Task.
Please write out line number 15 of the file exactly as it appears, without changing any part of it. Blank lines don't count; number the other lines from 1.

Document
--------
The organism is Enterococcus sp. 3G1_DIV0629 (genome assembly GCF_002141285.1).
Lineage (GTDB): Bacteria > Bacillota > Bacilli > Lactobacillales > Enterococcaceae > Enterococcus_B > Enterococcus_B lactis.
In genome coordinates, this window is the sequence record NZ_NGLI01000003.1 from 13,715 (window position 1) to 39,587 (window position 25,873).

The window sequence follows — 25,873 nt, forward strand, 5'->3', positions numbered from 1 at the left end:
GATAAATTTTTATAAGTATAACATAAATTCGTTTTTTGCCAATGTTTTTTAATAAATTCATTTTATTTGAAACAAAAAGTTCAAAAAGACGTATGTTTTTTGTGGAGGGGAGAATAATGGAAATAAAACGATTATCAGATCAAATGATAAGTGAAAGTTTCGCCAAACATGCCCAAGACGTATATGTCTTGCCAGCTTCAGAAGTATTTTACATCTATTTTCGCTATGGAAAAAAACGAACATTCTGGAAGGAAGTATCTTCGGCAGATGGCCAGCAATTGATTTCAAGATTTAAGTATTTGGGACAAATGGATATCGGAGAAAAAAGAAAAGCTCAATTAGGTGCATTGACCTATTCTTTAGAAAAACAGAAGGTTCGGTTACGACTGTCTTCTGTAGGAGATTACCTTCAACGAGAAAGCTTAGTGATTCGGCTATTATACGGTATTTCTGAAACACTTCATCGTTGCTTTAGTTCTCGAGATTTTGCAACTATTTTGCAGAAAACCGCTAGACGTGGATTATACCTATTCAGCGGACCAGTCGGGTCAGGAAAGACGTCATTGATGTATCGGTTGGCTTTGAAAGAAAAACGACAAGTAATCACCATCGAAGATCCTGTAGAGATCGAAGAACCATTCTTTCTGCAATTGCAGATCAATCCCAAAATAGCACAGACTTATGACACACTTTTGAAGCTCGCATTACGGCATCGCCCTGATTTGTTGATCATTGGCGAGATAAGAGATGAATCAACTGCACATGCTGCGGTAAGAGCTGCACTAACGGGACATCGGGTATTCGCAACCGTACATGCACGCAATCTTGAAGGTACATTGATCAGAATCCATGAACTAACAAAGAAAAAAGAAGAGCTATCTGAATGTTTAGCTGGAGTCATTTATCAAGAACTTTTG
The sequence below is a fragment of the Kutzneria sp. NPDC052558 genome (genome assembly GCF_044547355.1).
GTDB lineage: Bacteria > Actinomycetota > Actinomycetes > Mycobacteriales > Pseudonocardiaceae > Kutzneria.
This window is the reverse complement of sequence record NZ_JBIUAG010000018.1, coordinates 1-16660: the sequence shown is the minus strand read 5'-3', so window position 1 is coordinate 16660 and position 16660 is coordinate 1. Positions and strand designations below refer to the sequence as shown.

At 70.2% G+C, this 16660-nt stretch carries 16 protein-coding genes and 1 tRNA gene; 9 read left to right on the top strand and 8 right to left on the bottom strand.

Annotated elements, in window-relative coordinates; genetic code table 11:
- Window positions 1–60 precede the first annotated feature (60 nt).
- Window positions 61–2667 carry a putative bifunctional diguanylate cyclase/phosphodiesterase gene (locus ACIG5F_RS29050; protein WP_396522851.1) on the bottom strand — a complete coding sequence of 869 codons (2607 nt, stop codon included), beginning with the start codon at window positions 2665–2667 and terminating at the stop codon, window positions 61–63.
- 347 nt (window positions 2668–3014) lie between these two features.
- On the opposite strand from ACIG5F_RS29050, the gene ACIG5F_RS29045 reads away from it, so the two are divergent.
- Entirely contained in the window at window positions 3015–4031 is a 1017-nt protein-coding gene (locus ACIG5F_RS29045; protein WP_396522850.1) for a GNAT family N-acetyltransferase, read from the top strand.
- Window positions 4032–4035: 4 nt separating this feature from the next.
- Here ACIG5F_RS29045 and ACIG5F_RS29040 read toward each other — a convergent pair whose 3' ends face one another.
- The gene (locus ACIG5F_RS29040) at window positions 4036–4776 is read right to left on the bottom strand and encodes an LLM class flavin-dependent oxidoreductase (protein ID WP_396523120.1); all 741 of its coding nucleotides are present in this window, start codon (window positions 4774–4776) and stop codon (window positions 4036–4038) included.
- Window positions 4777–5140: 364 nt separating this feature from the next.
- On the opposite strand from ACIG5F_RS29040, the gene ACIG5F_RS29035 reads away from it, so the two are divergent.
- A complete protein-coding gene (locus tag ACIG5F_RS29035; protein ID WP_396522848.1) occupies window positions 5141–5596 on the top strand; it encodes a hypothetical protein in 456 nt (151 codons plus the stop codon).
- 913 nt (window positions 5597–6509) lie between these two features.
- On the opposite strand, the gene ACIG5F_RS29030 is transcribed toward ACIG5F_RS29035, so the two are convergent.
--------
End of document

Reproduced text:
- Entirely contained in the window at window positions 3015–4031 is a 1017-nt protein-coding gene (locus ACIG5F_RS29045; protein WP_396522850.1) for a GNAT family N-acetyltransferase, read from the top strand.